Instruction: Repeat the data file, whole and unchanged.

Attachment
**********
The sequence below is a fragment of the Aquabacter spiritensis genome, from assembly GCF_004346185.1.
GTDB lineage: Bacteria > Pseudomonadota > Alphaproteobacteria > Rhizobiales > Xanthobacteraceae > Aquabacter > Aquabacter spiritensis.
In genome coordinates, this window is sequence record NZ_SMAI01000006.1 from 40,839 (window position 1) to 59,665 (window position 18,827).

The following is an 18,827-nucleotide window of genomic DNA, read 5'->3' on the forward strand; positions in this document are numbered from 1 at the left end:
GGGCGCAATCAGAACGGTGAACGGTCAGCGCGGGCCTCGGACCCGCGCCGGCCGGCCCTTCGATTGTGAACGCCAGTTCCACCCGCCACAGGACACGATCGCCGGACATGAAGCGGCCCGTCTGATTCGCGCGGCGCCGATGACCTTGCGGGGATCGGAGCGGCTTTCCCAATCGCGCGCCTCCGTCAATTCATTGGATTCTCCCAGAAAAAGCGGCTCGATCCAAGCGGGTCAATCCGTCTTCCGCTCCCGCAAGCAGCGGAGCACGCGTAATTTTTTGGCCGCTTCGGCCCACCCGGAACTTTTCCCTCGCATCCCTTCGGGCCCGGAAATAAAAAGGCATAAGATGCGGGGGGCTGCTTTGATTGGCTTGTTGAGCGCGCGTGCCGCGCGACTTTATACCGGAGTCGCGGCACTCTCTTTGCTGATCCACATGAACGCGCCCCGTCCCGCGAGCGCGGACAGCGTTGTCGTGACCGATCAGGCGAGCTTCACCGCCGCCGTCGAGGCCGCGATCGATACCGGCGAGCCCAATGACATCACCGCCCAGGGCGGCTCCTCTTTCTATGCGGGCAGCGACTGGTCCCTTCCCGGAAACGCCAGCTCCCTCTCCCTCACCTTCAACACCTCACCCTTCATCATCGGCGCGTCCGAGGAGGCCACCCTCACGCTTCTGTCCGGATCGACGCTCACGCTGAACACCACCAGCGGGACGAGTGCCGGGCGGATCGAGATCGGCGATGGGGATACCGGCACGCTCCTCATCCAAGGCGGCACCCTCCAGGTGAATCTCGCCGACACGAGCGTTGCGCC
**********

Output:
The sequence below is a fragment of the Aquabacter spiritensis genome, from assembly GCF_004346185.1.
GTDB lineage: Bacteria > Pseudomonadota > Alphaproteobacteria > Rhizobiales > Xanthobacteraceae > Aquabacter > Aquabacter spiritensis.
In genome coordinates, this window is sequence record NZ_SMAI01000006.1 from 40,839 (window position 1) to 59,665 (window position 18,827).

The following is an 18,827-nucleotide window of genomic DNA, read 5'->3' on the forward strand; positions in this document are numbered from 1 at the left end:
GGGCGCAATCAGAACGGTGAACGGTCAGCGCGGGCCTCGGACCCGCGCCGGCCGGCCCTTCGATTGTGAACGCCAGTTCCACCCGCCACAGGACACGATCGCCGGACATGAAGCGGCCCGTCTGATTCGCGCGGCGCCGATGACCTTGCGGGGATCGGAGCGGCTTTCCCAATCGCGCGCCTCCGTCAATTCATTGGATTCTCCCAGAAAAAGCGGCTCGATCCAAGCGGGTCAATCCGTCTTCCGCTCCCGCAAGCAGCGGAGCACGCGTAATTTTTTGGCCGCTTCGGCCCACCCGGAACTTTTCCCTCGCATCCCTTCGGGCCCGGAAATAAAAAGGCATAAGATGCGGGGGGCTGCTTTGATTGGCTTGTTGAGCGCGCGTGCCGCGCGACTTTATACCGGAGTCGCGGCACTCTCTTTGCTGATCCACATGAACGCGCCCCGTCCCGCGAGCGCGGACAGCGTTGTCGTGACCGATCAGGCGAGCTTCACCGCCGCCGTCGAGGCCGCGATCGATACCGGCGAGCCCAATGACATCACCGCCCAGGGCGGCTCCTCTTTCTATGCGGGCAGCGACTGGTCCCTTCCCGGAAACGCCAGCTCCCTCTCCCTCACCTTCAACACCTCACCCTTCATCATCGGCGCGTCCGAGGAGGCCACCCTCACGCTTCTGTCCGGATCGACGCTCACGCTGAACACCACCAGCGGGACGAGTGCCGGGCGGATCGAGATCGGCGATGGGGATACCGGCACGCTCCTCATCCAAGGCGGCACCCTCCAGGTGAATCTCGCCGACACGAGCGTTGCGCC